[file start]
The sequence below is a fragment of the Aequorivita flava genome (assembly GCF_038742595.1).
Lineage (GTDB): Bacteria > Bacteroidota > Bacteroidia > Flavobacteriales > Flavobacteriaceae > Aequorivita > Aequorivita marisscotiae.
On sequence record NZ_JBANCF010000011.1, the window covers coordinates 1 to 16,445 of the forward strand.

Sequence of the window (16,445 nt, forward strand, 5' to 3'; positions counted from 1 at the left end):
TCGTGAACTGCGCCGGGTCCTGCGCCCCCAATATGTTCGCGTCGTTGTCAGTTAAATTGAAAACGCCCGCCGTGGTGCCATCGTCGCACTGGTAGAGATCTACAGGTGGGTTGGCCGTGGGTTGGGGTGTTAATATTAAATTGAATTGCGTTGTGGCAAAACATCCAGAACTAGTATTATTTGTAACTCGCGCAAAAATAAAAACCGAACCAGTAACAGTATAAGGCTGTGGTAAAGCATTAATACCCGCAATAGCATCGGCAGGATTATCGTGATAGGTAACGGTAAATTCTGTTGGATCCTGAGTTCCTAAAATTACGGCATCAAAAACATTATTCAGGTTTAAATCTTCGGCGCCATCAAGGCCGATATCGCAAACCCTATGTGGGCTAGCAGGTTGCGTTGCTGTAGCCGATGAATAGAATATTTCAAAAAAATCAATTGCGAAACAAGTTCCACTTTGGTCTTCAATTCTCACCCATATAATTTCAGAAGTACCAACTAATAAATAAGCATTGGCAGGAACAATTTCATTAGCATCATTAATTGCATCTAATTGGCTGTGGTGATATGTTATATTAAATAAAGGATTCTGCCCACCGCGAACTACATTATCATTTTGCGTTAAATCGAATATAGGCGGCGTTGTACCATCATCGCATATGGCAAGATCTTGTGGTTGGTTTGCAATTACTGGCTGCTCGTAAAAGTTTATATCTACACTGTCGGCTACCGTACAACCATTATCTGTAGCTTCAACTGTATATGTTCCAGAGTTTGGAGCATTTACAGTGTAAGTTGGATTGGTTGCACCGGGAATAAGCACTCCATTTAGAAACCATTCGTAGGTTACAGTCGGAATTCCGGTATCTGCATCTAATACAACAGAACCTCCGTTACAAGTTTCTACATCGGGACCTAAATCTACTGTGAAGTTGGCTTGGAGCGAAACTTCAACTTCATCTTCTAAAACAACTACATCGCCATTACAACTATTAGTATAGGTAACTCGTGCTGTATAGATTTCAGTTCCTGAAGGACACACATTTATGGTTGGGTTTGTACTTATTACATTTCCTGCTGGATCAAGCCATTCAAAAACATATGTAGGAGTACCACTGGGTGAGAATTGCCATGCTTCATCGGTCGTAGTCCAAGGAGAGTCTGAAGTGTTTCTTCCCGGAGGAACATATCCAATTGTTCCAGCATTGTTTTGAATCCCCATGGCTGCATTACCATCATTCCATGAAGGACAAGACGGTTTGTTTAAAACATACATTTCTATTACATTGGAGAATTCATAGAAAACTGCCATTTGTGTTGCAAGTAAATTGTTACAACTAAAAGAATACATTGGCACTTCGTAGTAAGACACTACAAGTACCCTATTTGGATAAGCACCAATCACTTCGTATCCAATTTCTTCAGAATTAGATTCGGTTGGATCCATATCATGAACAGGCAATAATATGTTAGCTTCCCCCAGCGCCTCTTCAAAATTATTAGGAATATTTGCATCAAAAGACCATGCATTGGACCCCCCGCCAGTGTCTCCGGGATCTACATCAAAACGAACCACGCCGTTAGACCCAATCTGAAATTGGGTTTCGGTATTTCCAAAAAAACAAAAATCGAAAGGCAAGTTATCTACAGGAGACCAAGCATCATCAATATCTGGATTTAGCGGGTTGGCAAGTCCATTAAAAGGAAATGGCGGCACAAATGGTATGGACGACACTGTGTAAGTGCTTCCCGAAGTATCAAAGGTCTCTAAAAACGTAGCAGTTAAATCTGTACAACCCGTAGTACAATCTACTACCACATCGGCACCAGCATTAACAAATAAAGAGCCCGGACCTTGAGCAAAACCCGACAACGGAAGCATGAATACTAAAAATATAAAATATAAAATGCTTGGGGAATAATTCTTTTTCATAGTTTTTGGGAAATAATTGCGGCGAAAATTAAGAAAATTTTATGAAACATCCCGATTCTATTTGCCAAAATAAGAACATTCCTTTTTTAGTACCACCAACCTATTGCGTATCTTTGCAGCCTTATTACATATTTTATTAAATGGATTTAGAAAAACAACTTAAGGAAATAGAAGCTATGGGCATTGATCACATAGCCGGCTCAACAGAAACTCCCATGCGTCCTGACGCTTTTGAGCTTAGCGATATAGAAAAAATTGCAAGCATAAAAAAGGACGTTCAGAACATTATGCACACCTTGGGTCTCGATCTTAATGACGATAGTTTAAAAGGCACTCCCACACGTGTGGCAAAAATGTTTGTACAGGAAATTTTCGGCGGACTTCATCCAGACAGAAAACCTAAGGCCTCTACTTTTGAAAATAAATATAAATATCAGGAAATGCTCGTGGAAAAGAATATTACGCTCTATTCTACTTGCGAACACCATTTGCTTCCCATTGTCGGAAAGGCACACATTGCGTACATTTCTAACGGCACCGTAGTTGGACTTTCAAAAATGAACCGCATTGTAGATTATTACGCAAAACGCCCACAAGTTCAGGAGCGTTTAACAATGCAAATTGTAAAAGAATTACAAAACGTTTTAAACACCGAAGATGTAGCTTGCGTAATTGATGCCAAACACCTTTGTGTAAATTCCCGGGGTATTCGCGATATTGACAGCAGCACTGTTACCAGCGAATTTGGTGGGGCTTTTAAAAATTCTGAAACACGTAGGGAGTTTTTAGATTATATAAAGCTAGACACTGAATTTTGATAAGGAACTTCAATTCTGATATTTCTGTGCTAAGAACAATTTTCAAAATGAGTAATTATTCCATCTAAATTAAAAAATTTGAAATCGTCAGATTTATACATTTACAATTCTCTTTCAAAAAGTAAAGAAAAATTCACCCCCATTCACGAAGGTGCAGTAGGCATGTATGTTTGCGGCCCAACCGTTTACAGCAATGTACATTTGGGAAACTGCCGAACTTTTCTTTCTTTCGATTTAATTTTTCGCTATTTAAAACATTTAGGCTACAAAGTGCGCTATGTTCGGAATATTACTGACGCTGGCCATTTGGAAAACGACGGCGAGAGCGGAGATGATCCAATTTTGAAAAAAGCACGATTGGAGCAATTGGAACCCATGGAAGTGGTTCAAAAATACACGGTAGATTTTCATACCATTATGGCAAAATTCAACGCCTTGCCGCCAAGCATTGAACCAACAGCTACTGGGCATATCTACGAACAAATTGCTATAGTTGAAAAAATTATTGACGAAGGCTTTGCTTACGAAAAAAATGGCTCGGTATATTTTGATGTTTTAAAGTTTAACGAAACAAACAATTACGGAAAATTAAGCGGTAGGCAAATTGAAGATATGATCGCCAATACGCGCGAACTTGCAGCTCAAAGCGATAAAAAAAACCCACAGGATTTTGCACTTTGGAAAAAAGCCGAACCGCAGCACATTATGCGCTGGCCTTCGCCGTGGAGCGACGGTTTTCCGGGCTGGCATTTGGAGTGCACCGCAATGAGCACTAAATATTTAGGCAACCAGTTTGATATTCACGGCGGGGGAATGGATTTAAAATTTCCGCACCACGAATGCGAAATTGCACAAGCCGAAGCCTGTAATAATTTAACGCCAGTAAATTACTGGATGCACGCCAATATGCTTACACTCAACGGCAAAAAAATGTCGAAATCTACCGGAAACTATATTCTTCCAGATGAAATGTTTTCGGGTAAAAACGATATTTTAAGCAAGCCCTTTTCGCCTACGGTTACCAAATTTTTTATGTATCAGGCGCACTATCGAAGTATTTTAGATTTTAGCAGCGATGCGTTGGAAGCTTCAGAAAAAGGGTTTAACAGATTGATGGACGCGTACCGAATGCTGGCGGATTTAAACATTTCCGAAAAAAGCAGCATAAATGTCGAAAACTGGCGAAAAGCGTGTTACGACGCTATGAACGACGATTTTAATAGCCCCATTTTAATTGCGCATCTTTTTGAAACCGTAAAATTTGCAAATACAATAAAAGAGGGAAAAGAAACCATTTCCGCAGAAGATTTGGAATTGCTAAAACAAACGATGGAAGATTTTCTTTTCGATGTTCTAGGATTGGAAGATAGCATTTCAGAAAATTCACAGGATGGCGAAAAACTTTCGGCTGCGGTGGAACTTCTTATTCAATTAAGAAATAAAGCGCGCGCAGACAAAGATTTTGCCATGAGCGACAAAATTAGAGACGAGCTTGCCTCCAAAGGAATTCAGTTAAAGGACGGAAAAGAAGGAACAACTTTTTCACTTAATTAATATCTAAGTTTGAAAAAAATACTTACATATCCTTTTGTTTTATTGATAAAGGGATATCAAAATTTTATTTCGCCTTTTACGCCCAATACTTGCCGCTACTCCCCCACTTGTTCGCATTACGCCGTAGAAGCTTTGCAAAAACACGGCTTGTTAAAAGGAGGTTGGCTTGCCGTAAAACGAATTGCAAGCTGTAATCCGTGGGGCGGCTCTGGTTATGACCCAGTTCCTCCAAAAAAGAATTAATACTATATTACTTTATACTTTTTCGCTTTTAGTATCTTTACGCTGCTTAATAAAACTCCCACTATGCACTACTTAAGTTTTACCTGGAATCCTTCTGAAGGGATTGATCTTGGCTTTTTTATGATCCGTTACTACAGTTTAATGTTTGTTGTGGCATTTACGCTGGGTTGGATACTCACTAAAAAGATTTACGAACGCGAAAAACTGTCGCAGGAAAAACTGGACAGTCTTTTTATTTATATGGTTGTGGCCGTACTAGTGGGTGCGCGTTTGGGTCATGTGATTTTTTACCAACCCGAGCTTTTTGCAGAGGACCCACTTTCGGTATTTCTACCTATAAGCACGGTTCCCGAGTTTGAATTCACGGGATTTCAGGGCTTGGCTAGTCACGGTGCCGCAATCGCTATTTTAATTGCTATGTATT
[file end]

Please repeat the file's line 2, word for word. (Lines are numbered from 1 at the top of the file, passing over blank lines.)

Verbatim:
Lineage (GTDB): Bacteria > Bacteroidota > Bacteroidia > Flavobacteriales > Flavobacteriaceae > Aequorivita > Aequorivita marisscotiae.